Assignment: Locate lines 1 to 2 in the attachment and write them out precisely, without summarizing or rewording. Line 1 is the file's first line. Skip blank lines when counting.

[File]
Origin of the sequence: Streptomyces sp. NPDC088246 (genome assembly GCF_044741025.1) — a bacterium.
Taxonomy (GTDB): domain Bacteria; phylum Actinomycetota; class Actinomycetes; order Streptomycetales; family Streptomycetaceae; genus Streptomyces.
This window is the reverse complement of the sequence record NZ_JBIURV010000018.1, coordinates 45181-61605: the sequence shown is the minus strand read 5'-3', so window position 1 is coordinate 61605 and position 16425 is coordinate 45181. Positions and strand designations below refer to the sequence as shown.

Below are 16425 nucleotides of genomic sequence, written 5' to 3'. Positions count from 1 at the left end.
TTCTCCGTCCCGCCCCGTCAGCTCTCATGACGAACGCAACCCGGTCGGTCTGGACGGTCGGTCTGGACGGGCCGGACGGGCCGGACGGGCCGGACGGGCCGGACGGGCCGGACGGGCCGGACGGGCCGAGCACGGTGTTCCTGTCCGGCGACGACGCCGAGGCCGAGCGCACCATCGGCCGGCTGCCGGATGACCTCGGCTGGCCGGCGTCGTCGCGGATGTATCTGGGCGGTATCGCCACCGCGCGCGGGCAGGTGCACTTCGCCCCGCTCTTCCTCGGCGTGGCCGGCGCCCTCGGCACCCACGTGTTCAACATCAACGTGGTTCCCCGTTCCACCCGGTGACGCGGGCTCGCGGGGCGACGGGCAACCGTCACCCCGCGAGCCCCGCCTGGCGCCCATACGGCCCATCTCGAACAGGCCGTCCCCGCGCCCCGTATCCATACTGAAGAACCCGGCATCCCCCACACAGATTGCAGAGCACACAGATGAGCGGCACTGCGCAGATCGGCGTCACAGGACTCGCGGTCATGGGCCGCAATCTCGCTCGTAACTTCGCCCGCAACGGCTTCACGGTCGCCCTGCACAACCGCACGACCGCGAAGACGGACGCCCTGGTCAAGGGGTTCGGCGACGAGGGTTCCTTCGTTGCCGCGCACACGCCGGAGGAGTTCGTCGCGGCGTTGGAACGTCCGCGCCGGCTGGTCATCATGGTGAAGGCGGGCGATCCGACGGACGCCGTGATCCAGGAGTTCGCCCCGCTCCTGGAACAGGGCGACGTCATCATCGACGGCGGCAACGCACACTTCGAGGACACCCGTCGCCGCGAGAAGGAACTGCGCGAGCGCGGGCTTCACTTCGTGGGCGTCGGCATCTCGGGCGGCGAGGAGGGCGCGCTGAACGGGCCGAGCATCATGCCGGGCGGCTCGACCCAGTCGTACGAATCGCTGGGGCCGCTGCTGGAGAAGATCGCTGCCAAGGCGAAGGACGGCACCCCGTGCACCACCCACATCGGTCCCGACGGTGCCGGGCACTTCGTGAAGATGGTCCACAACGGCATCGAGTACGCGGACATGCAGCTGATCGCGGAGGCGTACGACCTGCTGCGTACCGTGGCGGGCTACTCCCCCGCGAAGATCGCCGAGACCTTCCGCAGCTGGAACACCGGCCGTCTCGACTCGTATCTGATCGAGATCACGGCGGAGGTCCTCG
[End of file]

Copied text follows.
Origin of the sequence: Streptomyces sp. NPDC088246 (genome assembly GCF_044741025.1) — a bacterium.
Taxonomy (GTDB): domain Bacteria; phylum Actinomycetota; class Actinomycetes; order Streptomycetales; family Streptomycetaceae; genus Streptomyces.